Clinics in Laboratory Medicine 09/2014; 34(3). DOI:10.1016/j.cll.2014.06.008 · 1.37 Impact Factor
  • European Journal of Anaesthesiology 06/2014; 31:105. DOI:10.1097/00003643-201406001-00289 · 2.94 Impact Factor
  • European Journal of Anaesthesiology 06/2014; 31:97. DOI:10.1097/00003643-201406001-00265 · 2.94 Impact Factor
  • O. Grottke · C. Zentai · H. ten Cate · H. Spronk · R. Rossaint
    European Journal of Anaesthesiology 06/2014; 31:103. DOI:10.1097/00003643-201406001-00284 · 2.94 Impact Factor
  • European Journal of Anaesthesiology 06/2014; 31:95-96. DOI:10.1097/00003643-201406001-00261 · 2.94 Impact Factor
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    ABSTRACT: Background: Fibrinogen concentrate may reduce blood loss after trauma. However, its effect on endogenous fibrinogen synthesis is unknown. The authors investigated the effect of exogenous human fibrinogen on endogenous fibrinogen metabolism in a 24-h porcine trauma model. Methods: Coagulopathy was induced in 20 German Landrace pigs by hemodilution and blunt liver injury. Animals were randomized to receive fibrinogen concentrate (100 mg/kg; infusion beginning 20 min postinjury and lasting approximately 10 min) or saline. Fibrinogen concentration, thromboelastometry, and quantitative reverse transcriptase polymerase chain reaction of fibrinogen genes in liver tissue samples were recorded. Internal organs were examined histologically for emboli. Results: Coagulation parameters were impaired and plasma fibrinogen concentrations were reduced before starting infusion of fibrinogen concentrate/saline. Twenty minutes after starting infusion, exogenous fibrinogen supplementation had increased plasma fibrinogen concentration versus controls (171 ± 19 vs. 63 ± 10 mg/dl [mean ± SD for Multifibren U]; 185 ± 30 vs. 41 ± 4 mg/dl [Thrombin reagent]; P < 0.05 for both comparisons). The between-group difference in plasma fibrinogen concentration diminished thereafter, with maximum concentrations in both groups observed at approximately 24 h, that is, during the acute-phase reaction after trauma. Fibrinogen supplementation did not down-regulate endogenous fibrinogen synthesis (no between-group differences in fibrinogen messenger RNA). Total postinjury blood loss was significantly lower in the fibrinogen group (1,062 ± 216 vs. 1,643 ± 244 ml; P < 0.001). No signs of thromboembolism were observed. Conclusions: Administration of human fibrinogen concentrate did not down-regulate endogenous porcine fibrinogen synthesis. The effect on plasma fibrinogen concentration was most pronounced at 20 min but nonsignificant at approximately 24 h.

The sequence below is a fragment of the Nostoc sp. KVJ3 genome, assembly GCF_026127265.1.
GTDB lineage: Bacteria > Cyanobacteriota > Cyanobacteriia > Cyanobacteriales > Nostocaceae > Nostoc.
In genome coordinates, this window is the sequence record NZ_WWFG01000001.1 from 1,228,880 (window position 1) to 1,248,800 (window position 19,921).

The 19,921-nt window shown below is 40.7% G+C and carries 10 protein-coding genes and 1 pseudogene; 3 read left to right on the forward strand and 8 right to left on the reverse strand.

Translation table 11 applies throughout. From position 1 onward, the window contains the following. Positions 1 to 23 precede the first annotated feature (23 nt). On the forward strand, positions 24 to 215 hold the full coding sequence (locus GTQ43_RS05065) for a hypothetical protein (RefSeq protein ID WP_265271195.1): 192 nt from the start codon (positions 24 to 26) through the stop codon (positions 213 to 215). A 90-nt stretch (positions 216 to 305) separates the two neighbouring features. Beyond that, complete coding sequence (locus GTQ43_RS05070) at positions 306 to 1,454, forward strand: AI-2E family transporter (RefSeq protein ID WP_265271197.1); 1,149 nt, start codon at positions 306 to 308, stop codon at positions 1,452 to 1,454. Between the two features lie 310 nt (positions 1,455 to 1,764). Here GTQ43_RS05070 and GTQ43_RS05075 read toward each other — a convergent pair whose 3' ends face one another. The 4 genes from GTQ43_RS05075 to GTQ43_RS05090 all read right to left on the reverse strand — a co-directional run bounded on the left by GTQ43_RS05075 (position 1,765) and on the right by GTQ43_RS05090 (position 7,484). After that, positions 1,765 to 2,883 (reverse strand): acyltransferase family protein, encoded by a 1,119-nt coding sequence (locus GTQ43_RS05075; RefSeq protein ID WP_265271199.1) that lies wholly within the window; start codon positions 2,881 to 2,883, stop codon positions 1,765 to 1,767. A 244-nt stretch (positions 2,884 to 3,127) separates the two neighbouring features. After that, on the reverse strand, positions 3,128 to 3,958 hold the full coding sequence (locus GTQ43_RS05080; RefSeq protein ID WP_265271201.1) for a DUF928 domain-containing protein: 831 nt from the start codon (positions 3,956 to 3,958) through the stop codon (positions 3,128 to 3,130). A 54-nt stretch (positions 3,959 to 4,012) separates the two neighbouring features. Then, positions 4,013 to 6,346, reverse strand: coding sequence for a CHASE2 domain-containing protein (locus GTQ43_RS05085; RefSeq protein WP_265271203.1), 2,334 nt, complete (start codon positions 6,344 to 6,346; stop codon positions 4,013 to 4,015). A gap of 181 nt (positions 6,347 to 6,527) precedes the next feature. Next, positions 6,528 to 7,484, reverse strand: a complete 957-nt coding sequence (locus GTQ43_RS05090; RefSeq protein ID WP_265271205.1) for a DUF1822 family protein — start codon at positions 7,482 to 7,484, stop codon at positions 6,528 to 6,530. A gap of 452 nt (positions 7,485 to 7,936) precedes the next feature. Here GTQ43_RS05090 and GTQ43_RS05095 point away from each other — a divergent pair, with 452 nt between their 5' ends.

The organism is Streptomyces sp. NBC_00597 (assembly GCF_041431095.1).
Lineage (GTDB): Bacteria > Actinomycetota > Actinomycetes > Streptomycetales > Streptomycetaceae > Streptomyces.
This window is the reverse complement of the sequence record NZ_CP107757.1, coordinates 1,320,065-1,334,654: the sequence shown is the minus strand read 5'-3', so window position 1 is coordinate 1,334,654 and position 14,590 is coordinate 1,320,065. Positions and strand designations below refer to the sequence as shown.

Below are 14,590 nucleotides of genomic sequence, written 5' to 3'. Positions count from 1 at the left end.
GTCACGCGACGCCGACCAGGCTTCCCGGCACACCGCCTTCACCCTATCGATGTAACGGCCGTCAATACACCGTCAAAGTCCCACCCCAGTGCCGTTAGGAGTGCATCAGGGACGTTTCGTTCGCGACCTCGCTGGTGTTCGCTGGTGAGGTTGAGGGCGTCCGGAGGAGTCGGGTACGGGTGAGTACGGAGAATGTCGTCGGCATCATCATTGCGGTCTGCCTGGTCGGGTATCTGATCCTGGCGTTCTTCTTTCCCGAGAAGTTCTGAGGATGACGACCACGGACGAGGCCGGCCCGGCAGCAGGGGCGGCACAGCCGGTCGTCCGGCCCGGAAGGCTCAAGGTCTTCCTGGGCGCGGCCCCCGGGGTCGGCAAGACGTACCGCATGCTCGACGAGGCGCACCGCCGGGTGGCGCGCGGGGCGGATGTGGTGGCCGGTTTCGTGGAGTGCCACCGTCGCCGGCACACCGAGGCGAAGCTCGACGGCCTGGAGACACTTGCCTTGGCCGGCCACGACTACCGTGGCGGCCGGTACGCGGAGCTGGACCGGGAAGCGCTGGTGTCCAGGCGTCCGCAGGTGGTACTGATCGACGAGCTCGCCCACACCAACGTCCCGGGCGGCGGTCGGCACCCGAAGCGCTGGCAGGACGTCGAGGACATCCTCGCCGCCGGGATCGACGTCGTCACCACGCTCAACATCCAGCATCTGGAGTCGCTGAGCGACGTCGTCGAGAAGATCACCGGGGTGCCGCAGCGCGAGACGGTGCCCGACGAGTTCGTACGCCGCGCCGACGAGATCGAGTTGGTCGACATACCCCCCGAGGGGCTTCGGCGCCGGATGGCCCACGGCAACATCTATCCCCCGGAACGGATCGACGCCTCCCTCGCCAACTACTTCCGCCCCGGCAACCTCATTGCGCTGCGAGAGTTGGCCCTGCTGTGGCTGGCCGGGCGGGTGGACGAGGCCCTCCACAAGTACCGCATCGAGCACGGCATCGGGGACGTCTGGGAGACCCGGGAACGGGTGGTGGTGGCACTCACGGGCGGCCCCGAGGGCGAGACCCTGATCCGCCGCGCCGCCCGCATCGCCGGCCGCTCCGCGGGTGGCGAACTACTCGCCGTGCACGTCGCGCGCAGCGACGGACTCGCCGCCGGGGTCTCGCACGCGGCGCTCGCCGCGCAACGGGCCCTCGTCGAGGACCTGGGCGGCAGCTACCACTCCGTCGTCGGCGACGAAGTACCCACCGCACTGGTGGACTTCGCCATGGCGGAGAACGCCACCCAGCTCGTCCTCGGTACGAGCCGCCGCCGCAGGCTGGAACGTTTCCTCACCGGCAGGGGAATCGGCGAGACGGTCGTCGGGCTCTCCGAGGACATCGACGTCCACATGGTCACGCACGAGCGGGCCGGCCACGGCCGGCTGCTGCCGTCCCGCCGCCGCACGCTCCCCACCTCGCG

Anesthesiology 05/2014; 121(4). DOI:10.1097/ALN.0000000000000315 · 5.88 Impact Factor

Publication Stats

428 Citations
184.75 Total Impact Points


  • 2015
    • University of Toronto
      Toronto, Ontario, Canada
  • 2007–2015
    • University Hospital RWTH Aachen
      • Department of Neurology
      Aachen, North Rhine-Westphalia, Germany
  • 2009–2014
    • RWTH Aachen University
      • • Institute of Medical Informatics
      • • Virtual Reality Group
      Aachen, North Rhine-Westphalia, Germany